Recently I was mastering a single for a client. I had asked for some references to use, and they sent me several of their previous singles to use as a starting point to gauge their expectations, I analyzed the file to get a few stats to help me know how to proceed, particularly regarding how loud the track was.
I wasn’t surprised by what I found out.
It measured really loud.
The Loudness Wars
Throughout the early 2000’s and well into the 2010’s there was a phenomenon in the music industry called the Loudness Wars. Most people familiar with music are probably familiar with the term, but in case you’re not here’s a quick recap.
The Loudness Wars were a period of time in the recorded music industry built on a false notion that if your CD was louder than one of your competitor’s you had a competitive advantage over them. As with so many bad ideas, it was built on a partial truth: that louder sounds better.
You can easily prove this by doing a quick experiment. Take a song and play it for someone. Then play them the same song that’s just a little louder. Now ask them which one sounds better. Inevitably they will say the louder one. Every time.
It’s a curious feature of our hearing system that has been exploited in so many ways. Want to make a piece of gear sound better? Just make the output a little louder. Want to make a stereo sound better than another? Just make it a little louder. Want your CD to sound better than someone else’s? Just make it louder.
Limits and Limiting
Here’s the problem: there’s an upper limit. As I hope you’ll understand by the end of this post, a more important metric for making great music isn’t loudness, it’s dynamic range.
Any playback medium has an upper limit: a point at which it can go no further. In terms of analog electronics, a signal cannot exceed its power supply voltages. With digital signals (CD, MP3, streaming, etc.), the signal cannot exceed 0 dBFS (decibels full scale).
When it comes to the “loudness” of a recorded medium, it’s all in our brains. I.e. our brains are taking the physical stimuli of air movement caused by a transducer (a speaker, a headphone) and turning it into what we “hear” in our consciousness.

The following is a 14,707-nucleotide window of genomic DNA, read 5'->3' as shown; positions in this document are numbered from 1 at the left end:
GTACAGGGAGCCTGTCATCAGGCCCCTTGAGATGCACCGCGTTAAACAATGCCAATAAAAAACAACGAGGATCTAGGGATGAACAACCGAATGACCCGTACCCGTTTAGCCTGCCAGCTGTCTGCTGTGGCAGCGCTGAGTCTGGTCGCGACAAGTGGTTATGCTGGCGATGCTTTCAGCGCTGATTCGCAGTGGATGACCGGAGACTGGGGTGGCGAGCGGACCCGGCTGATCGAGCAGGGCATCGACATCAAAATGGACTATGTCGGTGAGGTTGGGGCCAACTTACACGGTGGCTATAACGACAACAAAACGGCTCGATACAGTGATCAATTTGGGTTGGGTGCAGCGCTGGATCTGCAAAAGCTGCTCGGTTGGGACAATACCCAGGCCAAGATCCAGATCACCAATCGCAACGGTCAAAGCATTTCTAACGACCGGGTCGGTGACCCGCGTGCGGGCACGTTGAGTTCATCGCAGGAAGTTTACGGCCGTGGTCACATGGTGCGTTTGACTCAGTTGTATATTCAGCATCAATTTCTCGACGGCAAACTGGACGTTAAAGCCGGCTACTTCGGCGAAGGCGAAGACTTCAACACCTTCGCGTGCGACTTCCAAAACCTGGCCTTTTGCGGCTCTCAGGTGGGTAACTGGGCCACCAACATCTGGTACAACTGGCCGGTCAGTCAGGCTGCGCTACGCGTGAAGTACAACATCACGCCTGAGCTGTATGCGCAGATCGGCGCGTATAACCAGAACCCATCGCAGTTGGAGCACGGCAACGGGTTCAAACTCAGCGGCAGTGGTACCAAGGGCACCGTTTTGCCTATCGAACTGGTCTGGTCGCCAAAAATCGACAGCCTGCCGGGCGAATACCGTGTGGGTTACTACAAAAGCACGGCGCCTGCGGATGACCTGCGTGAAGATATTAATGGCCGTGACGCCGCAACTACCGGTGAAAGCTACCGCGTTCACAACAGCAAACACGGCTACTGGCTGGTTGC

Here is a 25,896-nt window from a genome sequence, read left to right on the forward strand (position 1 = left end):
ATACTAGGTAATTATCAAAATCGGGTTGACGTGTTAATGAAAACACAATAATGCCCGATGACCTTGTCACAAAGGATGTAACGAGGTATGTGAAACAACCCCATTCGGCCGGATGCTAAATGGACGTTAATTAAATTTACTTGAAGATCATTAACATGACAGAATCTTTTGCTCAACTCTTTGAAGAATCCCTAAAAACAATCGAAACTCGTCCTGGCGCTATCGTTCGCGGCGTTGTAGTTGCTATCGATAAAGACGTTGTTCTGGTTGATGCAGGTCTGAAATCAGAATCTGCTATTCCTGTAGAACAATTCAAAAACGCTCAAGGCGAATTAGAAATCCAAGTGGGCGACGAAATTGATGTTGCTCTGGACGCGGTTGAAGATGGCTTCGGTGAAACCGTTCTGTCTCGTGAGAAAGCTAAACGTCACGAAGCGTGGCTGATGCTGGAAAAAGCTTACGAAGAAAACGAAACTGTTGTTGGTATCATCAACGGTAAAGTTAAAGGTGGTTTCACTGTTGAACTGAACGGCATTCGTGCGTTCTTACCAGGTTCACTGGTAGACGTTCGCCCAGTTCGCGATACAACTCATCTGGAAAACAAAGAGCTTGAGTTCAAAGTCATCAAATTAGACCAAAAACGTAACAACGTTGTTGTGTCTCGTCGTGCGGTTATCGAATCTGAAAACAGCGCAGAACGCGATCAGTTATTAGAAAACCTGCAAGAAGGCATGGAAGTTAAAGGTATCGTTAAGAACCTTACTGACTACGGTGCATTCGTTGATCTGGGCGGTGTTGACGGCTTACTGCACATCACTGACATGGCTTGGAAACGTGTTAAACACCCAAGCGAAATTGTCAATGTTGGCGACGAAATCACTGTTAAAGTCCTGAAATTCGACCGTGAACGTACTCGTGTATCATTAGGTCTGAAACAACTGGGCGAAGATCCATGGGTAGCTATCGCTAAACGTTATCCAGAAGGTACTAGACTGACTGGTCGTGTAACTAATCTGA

One of the ways that our brains determine “loudness” is by the contrast between the loudest portions and the quietest portions. It turns out this contrast is really important.
In order to get a music file “loud” one has to use a brickwall limiter. There are other tricks and tools, but this is the primary way. It’s called a limiter because it “limits” the dynamic range.
A good analogy here is packing your suitcase. There is a physical limit to how many things you can stuff into your suitcase. When you’re packing for a trip you start putting all the items in that you’ll need, and as so often happens you start running out of room. What do you do? You start compressing things, smooshing them as small as they will go, so that you can fit everything. Then you sit on top of it and zip that puppy up. And then you hope it doesn’t explode everywhere.
This is essentially what a limiter does. There is a finite amount of audio “space” on a CD or a digital music file. In order to make the most of that space, mastering engineers employ a limiter to limit the dynamic range of the audio. As it turns out, for some genres this is really great up to a point. If genres like rock, EDM, or metal, had too much dynamic range they wouldn’t have as much impact as they do. Limiting the dynamic range is an essential part of the aesthetic of that genre.